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Spray Paint Regulation to Help Reduce Smog
Release Date: 11/16/2007
Contact Information: Margot Perez-Sullivan, (202) 564-4355 / firstname.lastname@example.org
(11/16/07) A new national regulation will help further reduce smog-forming emissions from aerosol spray paints – paints such as clear coatings, nonflat coatings, and primers used by the consumer.
The regulation, the first nationwide rule for aerosol spray paints, limits emissions of volatile organic compounds (VOCs), which react with nitrogen oxides to form ground-level ozone, or smog. The new rule focuses on reducing the VOCs with the highest ozone-forming potential, which also is known as reactivity.
EPA modeled the rule on the California Air Resources Board's (CARB) reactivity-based regulation for aerosol coatings. Nearly 85 percent of the spray paints used in the United States are produced by three companies, which already are meeting the CARB requirements.
The new national regulation will provide flexibility for paint producers, especially smaller ones who may produce niche products, by allowing them to choose the VOCs they reduce, provided they meet emissions limits. Previous regulations focused on reducing the compounds by mass, without regard to their smog-forming potential.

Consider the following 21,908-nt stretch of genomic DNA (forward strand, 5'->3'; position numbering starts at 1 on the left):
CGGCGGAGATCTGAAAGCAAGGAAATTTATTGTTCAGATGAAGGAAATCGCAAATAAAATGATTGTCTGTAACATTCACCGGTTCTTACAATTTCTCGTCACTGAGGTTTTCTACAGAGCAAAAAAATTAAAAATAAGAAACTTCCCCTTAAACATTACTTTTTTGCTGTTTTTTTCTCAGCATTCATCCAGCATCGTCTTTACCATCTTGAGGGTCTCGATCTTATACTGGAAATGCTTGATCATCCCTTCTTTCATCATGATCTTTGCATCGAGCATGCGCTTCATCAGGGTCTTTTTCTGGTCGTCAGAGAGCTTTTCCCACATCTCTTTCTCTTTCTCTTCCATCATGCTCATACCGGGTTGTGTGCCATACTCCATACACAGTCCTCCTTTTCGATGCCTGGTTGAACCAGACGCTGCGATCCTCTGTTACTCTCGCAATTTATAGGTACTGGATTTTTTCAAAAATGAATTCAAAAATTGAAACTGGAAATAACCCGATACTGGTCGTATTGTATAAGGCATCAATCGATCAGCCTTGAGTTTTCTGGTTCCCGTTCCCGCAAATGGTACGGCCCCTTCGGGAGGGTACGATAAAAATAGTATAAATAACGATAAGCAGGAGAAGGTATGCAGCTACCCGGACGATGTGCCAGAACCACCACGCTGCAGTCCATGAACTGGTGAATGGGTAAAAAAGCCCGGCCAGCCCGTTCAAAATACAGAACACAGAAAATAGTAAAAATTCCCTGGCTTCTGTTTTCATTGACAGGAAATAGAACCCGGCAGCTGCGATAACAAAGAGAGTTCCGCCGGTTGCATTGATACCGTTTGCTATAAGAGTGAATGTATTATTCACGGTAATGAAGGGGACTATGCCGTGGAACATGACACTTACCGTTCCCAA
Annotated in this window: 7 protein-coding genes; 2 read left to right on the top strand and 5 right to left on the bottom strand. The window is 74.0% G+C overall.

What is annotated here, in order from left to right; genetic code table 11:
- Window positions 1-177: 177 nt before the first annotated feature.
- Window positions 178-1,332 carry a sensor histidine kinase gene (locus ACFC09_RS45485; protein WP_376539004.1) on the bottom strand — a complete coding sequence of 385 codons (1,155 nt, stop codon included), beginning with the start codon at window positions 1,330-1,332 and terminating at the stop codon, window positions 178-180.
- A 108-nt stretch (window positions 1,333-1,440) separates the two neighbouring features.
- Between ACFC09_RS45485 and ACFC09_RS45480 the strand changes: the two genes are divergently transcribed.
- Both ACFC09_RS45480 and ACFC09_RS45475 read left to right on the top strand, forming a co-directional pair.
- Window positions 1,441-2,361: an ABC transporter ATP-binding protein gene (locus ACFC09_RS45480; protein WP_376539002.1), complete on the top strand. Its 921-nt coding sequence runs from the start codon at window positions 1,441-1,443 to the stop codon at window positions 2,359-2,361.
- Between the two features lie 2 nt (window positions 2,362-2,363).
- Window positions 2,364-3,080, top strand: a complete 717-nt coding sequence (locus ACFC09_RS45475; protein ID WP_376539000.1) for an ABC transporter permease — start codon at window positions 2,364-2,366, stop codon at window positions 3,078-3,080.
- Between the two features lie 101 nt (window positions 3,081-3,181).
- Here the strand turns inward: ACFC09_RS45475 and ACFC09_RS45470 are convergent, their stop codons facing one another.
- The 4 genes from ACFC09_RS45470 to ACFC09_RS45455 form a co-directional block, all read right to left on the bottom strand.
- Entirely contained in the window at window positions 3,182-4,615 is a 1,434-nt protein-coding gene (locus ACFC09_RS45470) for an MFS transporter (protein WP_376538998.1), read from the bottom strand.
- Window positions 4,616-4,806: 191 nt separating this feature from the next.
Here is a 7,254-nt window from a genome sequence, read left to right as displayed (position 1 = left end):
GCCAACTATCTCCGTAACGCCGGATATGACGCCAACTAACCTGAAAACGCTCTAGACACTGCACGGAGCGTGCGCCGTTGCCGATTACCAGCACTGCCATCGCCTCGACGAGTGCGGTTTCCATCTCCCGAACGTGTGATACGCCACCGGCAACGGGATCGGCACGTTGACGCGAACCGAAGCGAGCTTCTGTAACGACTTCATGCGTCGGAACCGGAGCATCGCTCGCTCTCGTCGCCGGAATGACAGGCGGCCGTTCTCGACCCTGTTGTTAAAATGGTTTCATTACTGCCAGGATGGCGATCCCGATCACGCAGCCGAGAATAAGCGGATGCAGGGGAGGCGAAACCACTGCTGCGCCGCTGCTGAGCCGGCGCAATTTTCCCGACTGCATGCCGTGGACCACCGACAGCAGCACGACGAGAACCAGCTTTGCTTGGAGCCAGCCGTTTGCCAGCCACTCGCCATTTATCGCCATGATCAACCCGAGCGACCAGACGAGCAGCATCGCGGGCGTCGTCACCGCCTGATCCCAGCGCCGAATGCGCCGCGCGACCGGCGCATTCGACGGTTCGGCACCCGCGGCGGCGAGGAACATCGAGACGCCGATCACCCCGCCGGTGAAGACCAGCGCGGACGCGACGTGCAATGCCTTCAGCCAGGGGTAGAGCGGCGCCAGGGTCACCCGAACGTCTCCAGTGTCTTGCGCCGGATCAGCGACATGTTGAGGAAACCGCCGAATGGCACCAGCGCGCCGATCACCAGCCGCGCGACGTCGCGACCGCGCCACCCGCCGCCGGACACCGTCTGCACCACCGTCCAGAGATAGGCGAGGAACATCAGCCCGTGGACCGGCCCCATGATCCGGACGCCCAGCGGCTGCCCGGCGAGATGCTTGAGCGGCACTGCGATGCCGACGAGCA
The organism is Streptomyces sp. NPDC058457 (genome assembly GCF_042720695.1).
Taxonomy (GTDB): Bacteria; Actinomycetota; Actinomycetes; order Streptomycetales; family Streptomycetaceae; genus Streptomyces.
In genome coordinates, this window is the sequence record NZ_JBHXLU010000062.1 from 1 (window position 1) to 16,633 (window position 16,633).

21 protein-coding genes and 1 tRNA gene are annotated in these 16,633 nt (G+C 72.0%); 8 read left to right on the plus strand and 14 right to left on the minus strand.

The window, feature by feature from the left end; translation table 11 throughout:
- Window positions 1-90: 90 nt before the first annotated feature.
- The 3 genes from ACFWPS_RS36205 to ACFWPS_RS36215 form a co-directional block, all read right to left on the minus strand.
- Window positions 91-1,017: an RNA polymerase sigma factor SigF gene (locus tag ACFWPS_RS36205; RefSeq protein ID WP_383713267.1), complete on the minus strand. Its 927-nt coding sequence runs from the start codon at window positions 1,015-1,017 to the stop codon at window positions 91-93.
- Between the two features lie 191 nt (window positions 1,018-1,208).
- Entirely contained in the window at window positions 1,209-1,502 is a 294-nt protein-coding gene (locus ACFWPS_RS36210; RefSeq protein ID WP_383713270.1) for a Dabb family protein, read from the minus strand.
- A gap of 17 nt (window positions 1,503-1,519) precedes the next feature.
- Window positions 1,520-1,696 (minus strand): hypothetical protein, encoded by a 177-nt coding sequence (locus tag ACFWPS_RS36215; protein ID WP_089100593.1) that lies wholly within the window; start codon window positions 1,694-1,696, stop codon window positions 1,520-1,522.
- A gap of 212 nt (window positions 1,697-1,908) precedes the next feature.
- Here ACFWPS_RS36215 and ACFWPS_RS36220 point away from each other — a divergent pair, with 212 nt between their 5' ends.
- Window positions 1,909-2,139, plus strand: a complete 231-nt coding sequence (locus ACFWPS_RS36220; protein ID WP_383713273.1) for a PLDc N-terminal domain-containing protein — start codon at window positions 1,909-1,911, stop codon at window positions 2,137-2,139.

The new requirements also apply to imported paint sold in the United States, which must meet the VOC limits by Jan. 1, 2009, the compliance date for the rule. Manufacturers that can demonstrate they produce aerosol paints containing less than 7,500 kilograms (8.3 tons) of VOCs annually are not covered by this regulation.
View the final rule: epa.gov/ttn/oarpg/t1pfpr.html
Read a fact sheet about the rule: epa.gov/ttn/oarpg/t1fs.html